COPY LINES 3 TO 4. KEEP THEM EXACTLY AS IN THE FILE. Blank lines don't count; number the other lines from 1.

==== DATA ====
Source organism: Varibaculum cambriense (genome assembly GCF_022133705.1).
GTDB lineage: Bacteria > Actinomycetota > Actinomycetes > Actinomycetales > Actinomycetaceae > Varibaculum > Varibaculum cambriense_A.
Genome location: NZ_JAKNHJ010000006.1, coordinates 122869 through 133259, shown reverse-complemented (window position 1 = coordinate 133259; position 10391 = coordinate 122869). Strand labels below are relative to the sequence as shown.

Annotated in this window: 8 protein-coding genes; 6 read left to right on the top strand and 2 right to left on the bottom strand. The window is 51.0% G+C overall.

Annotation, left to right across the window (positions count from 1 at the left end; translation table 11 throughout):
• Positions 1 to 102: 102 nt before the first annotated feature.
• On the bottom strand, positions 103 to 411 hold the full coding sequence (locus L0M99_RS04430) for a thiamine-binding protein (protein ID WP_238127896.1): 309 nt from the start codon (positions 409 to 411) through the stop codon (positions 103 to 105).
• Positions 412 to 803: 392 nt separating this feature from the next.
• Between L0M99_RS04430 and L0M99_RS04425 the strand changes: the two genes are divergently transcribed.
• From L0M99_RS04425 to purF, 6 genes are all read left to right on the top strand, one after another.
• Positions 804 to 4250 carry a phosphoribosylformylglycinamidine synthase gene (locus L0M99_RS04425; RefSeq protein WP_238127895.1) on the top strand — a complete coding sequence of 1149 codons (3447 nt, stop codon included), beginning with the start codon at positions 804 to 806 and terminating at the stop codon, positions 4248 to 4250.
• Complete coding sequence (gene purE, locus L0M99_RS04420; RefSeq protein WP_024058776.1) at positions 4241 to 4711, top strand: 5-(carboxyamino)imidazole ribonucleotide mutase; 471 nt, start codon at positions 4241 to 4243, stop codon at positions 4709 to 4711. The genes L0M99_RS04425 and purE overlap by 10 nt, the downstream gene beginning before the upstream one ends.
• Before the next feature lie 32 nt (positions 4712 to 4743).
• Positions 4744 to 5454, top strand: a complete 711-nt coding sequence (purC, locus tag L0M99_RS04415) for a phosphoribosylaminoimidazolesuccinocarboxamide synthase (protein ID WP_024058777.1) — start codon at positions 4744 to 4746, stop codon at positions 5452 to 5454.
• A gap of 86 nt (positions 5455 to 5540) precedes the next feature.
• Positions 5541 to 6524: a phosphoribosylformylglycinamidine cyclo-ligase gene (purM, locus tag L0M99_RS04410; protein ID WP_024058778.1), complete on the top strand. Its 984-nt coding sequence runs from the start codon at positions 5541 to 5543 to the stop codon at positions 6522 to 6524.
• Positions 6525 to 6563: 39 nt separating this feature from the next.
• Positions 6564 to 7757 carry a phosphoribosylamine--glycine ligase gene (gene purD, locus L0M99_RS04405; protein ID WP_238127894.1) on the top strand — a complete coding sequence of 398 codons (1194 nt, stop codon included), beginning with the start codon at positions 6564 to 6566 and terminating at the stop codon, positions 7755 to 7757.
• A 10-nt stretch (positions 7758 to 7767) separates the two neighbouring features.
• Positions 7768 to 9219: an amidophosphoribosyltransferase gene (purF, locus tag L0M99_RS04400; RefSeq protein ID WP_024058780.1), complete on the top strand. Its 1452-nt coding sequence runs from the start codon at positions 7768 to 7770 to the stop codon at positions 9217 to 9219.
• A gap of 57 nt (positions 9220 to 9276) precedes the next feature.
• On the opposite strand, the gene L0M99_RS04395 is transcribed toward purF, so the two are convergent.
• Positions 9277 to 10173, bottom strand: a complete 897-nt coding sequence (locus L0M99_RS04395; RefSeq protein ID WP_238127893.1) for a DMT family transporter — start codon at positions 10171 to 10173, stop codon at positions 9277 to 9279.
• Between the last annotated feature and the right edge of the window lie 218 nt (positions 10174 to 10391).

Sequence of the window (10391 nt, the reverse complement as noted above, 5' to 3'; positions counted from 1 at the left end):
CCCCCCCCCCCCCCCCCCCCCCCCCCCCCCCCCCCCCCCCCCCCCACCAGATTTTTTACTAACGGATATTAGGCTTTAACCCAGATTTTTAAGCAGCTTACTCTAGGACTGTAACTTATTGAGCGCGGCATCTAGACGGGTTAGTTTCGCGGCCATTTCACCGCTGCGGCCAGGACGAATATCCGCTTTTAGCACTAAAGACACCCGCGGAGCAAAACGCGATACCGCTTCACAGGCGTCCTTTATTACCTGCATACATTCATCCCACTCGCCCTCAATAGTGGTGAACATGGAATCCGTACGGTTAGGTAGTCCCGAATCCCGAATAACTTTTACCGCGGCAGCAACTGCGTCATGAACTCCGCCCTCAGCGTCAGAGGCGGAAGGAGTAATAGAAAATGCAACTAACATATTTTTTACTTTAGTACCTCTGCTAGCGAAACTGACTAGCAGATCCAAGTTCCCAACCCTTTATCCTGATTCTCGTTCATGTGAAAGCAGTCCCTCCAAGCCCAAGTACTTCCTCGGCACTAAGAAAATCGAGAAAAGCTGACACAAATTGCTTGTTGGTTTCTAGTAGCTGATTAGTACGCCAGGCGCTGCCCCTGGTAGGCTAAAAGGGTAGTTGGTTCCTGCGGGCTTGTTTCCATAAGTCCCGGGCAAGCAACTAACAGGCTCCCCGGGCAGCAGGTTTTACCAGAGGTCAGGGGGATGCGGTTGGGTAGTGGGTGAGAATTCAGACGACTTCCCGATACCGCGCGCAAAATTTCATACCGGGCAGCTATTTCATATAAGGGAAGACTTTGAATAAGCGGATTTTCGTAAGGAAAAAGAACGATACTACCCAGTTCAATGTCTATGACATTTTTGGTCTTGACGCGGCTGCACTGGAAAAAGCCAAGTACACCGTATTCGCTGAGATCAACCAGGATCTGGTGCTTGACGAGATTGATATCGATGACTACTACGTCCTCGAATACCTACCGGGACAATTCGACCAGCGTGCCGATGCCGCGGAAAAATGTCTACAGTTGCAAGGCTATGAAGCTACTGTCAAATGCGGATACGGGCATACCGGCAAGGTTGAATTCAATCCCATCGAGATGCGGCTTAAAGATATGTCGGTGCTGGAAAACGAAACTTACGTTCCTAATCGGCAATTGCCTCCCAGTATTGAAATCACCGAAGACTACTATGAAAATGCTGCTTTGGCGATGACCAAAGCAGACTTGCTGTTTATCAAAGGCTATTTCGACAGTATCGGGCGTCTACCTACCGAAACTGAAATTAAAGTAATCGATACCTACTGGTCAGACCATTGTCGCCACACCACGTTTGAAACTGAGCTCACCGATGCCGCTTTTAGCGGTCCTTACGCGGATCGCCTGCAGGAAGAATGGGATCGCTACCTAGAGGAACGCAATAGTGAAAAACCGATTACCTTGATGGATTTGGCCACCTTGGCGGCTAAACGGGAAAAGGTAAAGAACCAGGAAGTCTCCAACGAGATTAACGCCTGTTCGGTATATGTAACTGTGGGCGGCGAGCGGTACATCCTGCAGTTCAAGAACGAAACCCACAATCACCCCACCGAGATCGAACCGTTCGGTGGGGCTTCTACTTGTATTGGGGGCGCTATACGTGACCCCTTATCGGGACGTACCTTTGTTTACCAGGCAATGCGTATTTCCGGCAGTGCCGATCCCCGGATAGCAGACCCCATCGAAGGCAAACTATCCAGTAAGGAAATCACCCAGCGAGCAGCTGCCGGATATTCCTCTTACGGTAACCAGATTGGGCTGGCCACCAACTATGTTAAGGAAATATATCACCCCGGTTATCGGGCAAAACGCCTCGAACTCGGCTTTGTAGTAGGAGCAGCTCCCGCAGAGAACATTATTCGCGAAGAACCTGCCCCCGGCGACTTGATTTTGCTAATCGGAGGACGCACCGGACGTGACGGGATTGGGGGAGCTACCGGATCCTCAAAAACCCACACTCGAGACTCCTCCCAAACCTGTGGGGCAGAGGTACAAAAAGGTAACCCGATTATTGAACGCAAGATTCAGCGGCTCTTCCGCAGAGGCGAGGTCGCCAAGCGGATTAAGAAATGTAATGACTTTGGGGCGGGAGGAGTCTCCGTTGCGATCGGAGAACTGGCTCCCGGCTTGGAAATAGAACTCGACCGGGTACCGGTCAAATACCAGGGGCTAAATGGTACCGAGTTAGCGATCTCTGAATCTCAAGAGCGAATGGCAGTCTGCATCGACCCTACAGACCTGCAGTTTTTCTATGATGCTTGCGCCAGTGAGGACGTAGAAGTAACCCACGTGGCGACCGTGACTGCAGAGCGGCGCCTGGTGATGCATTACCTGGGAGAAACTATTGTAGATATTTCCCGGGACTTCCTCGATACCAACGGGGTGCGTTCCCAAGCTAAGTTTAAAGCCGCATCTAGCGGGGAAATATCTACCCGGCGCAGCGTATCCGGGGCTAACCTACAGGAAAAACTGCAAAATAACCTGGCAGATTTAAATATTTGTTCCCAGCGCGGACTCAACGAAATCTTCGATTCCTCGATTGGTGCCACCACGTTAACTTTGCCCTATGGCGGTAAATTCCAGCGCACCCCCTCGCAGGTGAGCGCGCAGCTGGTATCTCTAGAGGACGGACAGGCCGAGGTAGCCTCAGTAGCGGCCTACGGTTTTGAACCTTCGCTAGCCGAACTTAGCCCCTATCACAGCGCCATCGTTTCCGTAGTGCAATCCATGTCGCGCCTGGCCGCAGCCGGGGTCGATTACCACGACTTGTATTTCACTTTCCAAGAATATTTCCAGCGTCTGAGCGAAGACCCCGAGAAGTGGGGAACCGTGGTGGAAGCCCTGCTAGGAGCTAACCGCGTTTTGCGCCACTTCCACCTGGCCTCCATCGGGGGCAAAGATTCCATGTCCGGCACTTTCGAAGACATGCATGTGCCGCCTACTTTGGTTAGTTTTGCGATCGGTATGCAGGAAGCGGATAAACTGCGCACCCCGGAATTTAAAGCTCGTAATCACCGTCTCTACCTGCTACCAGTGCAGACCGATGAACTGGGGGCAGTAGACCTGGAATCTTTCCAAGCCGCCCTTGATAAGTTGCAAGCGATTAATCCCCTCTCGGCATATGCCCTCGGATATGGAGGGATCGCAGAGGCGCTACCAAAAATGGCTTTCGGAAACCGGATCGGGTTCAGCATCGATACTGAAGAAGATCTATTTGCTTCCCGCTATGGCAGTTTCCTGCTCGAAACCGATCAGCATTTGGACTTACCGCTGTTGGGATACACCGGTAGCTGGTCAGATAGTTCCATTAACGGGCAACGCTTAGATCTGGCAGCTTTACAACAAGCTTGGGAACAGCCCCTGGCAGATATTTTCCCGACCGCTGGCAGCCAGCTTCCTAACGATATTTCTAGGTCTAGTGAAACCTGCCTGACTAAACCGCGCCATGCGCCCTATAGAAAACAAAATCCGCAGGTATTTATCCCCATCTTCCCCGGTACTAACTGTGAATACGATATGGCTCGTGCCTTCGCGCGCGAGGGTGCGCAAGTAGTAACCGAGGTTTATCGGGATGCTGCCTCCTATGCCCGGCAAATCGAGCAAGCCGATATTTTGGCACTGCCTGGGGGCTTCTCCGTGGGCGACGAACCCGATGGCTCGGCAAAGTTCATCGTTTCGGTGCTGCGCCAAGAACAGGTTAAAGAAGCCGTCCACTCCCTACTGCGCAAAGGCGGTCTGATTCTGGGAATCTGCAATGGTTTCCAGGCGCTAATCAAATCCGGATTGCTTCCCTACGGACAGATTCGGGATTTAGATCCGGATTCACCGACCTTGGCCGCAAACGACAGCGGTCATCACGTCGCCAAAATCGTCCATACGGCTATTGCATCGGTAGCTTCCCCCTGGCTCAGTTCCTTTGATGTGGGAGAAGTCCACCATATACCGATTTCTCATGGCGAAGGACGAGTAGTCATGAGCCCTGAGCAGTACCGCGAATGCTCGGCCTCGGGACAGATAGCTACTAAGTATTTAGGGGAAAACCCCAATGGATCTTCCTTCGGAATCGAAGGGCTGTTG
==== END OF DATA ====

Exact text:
Genome location: NZ_JAKNHJ010000006.1, coordinates 122869 through 133259, shown reverse-complemented (window position 1 = coordinate 133259; position 10391 = coordinate 122869). Strand labels below are relative to the sequence as shown.

Annotated in this window: 8 protein-coding genes; 6 read left to right on the top strand and 2 right to left on the bottom strand. The window is 51.0% G+C overall.